Your guide to accounts receivable factoring

Drake Grey of Bowtie Marketing has a story that is familiar to many small business owners: “I was constantly checking my mail looking for checks that would pay the immediate bills. My clients would always pay, but their delayed payments meant that I was constantly delaying my rent. I occasionally had to tell employees, ‘I’m sorry, but I have to delay your paycheck.’ That’s hard.”

Drake didn’t need a long-term loan, he needed short-term cash to smooth out the “feast or famine” cycle. Then he found his solution: invoice factoring. Says Grey: “I didn’t even realize how much stress this was causing until I had cash to operate and the stress was gone.”

Invoice factoring has been around in some form since Babylonian times. Otherwise known as “accounts receivable financing,” “invoice factoring,” or “receivables factoring,” invoice factoring companies help businesses match cash flow to their expenses.

What is accounts receivable factoring?

Factoring is a method of turning your invoices — which are customer promises to pay at a later date — into cash immediately. You get paid by the factoring company, and the factoring company then gets paid by your customer.

Here’s a normal transaction you’re familiar with:

  1. Small Biz Inc provides a product or service to Big Biz Inc.
  2. Small Biz then issues an invoice for that product or service to Big Biz, which will pay 30 days later
  3. Small Biz scrambles to make payroll and pay expenses since it hasn’t yet been paid
  4. Big Biz pays Small Biz 30 days later

With invoice factoring, the basic elements of the transaction remain the same, but the small business gets cash faster:

Diagram of who pays whom in factoring

Here, the factoring company streamlines the transaction by speeding up the cash to the small business.

The benefits of accounts receivable factoring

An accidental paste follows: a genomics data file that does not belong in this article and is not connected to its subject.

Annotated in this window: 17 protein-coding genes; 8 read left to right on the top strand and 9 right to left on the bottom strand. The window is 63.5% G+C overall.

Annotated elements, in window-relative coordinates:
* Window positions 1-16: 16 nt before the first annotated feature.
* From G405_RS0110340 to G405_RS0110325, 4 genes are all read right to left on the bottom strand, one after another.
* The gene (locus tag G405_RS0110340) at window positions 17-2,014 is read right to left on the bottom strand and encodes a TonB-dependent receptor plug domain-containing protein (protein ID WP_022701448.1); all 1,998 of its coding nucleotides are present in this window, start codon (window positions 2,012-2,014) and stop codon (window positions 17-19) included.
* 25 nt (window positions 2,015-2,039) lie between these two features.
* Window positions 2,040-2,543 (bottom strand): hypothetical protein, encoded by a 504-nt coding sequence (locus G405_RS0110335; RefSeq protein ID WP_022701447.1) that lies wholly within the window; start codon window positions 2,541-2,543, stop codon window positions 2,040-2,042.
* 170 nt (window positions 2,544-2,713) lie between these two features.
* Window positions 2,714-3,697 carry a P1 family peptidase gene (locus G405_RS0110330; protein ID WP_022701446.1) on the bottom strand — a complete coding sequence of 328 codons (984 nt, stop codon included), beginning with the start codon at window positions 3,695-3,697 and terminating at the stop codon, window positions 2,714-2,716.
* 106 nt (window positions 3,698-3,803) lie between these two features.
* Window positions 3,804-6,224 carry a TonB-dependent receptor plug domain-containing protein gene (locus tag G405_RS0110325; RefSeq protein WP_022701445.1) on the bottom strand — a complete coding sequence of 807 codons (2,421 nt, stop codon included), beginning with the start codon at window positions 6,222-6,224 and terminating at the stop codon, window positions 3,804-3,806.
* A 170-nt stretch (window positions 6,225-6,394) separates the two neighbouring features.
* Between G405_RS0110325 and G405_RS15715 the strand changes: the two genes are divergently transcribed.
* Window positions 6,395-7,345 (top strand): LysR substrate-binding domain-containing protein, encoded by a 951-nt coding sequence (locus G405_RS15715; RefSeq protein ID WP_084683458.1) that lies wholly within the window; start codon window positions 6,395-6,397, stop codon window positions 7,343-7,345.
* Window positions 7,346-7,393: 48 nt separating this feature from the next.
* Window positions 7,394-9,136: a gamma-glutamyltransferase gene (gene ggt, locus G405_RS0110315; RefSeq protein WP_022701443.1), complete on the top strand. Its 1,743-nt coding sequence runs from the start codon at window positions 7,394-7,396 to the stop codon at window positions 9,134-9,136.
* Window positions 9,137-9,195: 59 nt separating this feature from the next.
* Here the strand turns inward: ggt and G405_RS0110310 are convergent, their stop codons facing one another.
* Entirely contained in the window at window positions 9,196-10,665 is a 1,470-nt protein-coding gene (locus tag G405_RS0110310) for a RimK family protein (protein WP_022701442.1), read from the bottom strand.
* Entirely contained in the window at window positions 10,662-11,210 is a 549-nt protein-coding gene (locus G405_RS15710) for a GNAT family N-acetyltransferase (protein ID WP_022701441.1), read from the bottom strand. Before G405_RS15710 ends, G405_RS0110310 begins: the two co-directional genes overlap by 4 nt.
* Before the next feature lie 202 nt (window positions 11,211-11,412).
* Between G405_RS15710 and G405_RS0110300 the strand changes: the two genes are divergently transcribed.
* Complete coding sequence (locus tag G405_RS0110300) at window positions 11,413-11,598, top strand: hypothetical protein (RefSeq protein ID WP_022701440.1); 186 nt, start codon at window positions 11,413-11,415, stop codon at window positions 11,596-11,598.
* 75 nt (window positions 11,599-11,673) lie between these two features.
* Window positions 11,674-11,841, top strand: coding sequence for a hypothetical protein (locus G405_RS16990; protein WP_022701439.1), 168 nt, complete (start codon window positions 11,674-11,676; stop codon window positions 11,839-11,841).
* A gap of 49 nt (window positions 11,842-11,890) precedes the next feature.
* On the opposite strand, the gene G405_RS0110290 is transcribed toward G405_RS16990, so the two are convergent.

The obvious benefit is that if you have customers who will pay you in 7-90 days, you can “pull” that cash flow forward to use today.

However, there are additional benefits to factoring versus other financing types.

  • Speed: Factoring companies can put the cash in your bank within 24 hours – and some can do this same-day via a wire transfer.
  • Save time and hassle: A bank’s process requires lots of paperwork and time for small business loan, but most factoring companies can get you a decision and money within several days, and with less paperwork.
  • Poor or no credit is OK: Businesses with poor credit can get funding even when they don’t qualify for other types of financing, since factoring is based on the quality of your customers’ credit — not only your own credit or business history.
  • Your bank balance doesn’t matter: Small businesses can get funding since factoring provides a line of credit based on sales, not your company’s current cash.
  • Flexible financing amount: The amount available through factoring is only limited by the amount of invoices a business has. The business’ credit line can increase naturally as the business grows and builds its relationship with the invoice factoring company.
  • No debt: Factoring is an advance on payment that is already coming to you, not a loan, so it does not appear as debt.
  • Increase your credit score: If your factoring company reports to a credit agency, factoring invoices will boost your credit score in addition to removing the cash flow management stress.